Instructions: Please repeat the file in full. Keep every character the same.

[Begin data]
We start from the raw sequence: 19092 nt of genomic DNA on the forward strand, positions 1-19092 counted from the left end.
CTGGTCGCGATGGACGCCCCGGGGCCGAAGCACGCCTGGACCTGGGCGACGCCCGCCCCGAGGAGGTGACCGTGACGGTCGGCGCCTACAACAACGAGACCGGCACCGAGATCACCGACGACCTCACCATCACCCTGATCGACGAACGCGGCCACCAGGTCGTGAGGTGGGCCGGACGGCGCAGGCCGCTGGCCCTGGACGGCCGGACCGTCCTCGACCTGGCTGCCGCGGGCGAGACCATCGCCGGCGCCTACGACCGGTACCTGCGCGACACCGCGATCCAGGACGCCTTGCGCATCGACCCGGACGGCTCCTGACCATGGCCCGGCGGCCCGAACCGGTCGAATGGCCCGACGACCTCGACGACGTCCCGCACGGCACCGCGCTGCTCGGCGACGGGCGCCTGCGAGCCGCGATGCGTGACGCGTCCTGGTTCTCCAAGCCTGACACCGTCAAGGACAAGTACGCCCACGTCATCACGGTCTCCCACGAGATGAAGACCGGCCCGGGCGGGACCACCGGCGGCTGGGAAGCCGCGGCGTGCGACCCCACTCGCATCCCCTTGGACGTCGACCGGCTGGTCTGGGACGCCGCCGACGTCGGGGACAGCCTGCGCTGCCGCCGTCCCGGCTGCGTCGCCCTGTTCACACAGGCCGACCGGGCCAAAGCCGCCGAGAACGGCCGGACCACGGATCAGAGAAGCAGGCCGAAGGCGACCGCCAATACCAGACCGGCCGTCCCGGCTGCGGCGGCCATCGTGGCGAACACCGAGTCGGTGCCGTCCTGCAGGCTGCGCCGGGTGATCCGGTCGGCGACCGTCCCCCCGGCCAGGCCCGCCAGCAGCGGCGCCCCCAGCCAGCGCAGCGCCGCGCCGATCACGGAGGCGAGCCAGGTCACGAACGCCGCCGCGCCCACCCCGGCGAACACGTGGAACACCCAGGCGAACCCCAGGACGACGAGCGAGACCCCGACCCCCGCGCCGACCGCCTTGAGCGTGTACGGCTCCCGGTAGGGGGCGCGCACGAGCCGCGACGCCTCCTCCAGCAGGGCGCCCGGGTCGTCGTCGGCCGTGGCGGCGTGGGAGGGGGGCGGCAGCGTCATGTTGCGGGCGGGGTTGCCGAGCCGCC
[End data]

We start from the raw sequence: 19092 nt of genomic DNA on the forward strand, positions 1-19092 counted from the left end.
CTGGTCGCGATGGACGCCCCGGGGCCGAAGCACGCCTGGACCTGGGCGACGCCCGCCCCGAGGAGGTGACCGTGACGGTCGGCGCCTACAACAACGAGACCGGCACCGAGATCACCGACGACCTCACCATCACCCTGATCGACGAACGCGGCCACCAGGTCGTGAGGTGGGCCGGACGGCGCAGGCCGCTGGCCCTGGACGGCCGGACCGTCCTCGACCTGGCTGCCGCGGGCGAGACCATCGCCGGCGCCTACGACCGGTACCTGCGCGACACCGCGATCCAGGACGCCTTGCGCATCGACCCGGACGGCTCCTGACCATGGCCCGGCGGCCCGAACCGGTCGAATGGCCCGACGACCTCGACGACGTCCCGCACGGCACCGCGCTGCTCGGCGACGGGCGCCTGCGAGCCGCGATGCGTGACGCGTCCTGGTTCTCCAAGCCTGACACCGTCAAGGACAAGTACGCCCACGTCATCACGGTCTCCCACGAGATGAAGACCGGCCCGGGCGGGACCACCGGCGGCTGGGAAGCCGCGGCGTGCGACCCCACTCGCATCCCCTTGGACGTCGACCGGCTGGTCTGGGACGCCGCCGACGTCGGGGACAGCCTGCGCTGCCGCCGTCCCGGCTGCGTCGCCCTGTTCACACAGGCCGACCGGGCCAAAGCCGCCGAGAACGGCCGGACCACGGATCAGAGAAGCAGGCCGAAGGCGACCGCCAATACCAGACCGGCCGTCCCGGCTGCGGCGGCCATCGTGGCGAACACCGAGTCGGTGCCGTCCTGCAGGCTGCGCCGGGTGATCCGGTCGGCGACCGTCCCCCCGGCCAGGCCCGCCAGCAGCGGCGCCCCCAGCCAGCGCAGCGCCGCGCCGATCACGGAGGCGAGCCAGGTCACGAACGCCGCCGCGCCCACCCCGGCGAACACGTGGAACACCCAGGCGAACCCCAGGACGACGAGCGAGACCCCGACCCCCGCGCCGACCGCCTTGAGCGTGTACGGCTCCCGGTAGGGGGCGCGCACGAGCCGCGACGCCTCCTCCAGCAGGGCGCCCGGGTCGTCGTCGGCCGTGGCGGCGTGGGAGGGGGGCGGCAGCGTCATGTTGCGGGCGGGGTTGCCGAGCCGCC